Bishop Phonsie Cullinan of Waterford & Lismore has announced that over the course of this week, in preparation for Pentecost Sunday, the Sacrament of Reconciliation will be available across the diocese in open-air venues. A list of all the open-air venues can be obtained from the diocesan website, waterfordlismore.ie.

In response to frustrations of many people at not being able to part take in the celebration of the Sacraments, particularly the celebration of the Eucharist, Bishop Cullinan said, “Like many others I am very sad that we still cannot gather for Eucharist together. People feel frustrated and cannot understand why the public celebration of the sacraments is not allowed. Sacraments sustain and strengthen us, and many feel as if their vital importance has not been given due consideration.” The bishop stressed that care for the human person goes beyond the physical, incorporating the spiritual and psychological dimensions.

Many people have also raised concerns about the safety of returning to public Mass celebrations. Bishop Cullinan assures them “there is no obligation to attend Mass during this emergency situation and anyone with genuine worries or an underlying health condition should stay safe at home and know that God is with them where they are.”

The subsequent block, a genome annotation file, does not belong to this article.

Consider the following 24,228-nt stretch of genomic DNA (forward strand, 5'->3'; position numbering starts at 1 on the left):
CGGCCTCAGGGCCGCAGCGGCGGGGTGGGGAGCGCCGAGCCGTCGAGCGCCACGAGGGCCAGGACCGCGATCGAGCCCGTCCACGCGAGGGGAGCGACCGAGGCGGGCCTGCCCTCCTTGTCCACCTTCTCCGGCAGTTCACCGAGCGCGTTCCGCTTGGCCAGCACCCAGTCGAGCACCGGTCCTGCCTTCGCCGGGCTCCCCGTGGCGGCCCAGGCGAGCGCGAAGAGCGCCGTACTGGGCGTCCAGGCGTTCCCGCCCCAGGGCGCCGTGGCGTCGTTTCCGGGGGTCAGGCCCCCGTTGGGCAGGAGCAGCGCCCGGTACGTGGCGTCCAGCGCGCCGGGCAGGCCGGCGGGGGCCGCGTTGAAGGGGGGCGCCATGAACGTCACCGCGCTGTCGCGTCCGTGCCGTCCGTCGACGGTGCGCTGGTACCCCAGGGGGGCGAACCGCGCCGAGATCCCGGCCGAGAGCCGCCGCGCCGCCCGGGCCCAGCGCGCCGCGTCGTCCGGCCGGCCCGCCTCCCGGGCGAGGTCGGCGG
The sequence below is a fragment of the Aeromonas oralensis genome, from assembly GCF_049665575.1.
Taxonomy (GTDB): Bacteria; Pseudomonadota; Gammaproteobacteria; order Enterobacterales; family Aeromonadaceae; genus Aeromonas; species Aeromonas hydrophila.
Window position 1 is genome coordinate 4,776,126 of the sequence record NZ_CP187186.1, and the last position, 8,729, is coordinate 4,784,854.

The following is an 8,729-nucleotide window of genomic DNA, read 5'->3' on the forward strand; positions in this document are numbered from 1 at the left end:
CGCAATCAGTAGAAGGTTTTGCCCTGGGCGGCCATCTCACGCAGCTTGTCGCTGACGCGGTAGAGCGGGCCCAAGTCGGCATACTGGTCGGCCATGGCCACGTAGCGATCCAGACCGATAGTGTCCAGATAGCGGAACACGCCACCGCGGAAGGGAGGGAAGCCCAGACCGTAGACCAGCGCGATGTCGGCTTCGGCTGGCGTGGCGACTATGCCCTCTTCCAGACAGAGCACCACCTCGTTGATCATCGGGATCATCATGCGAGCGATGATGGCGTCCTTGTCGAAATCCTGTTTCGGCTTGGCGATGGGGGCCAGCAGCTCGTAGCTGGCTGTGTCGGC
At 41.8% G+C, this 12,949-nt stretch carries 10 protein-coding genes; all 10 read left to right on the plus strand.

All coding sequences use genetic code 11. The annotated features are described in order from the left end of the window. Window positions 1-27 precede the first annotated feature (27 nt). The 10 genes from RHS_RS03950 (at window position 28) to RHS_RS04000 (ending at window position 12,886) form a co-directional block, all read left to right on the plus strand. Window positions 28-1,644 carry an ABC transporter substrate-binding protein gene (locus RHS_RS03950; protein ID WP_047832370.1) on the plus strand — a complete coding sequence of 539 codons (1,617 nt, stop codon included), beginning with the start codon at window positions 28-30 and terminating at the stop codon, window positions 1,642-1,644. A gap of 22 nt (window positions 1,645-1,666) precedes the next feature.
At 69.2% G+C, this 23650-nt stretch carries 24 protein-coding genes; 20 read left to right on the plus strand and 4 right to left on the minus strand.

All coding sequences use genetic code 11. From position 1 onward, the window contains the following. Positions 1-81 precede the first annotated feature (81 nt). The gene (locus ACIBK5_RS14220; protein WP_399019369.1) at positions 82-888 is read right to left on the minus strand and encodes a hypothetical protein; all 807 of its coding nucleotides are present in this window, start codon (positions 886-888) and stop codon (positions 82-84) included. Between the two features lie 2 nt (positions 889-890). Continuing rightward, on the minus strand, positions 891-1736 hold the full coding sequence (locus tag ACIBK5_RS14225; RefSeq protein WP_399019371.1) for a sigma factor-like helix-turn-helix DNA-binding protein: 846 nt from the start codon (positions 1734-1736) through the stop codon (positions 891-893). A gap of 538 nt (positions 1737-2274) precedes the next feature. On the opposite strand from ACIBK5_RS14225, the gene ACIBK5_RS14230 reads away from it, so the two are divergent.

He urged those who can to make use of the many online resources available. Bishop Cullinan mentioned his own daily video message on the Waterford & Lismore Diocesan website, daily Rosary on Facebook, live-streamed Sunday Masses, and other initiatives that the diocese has undertaken at this time. Other links to daily Mass and prayers can be found on catholicbishops.ie.

Bishop Cullinan emphasised, “It is my hope that we will not have to wait too long for the Mass to be publicly celebrated, but we must proceed with caution.”

In conclusion, Bishop Cullinan thanked those who have spent time in Eucharistic Adoration at this time. He said, “I wish to thank all those who have kept the Lord company in Adoration in parishes throughout the diocese. They have brought with them the intentions of others, remembering especially the sick, the bereaved and the lonely.”

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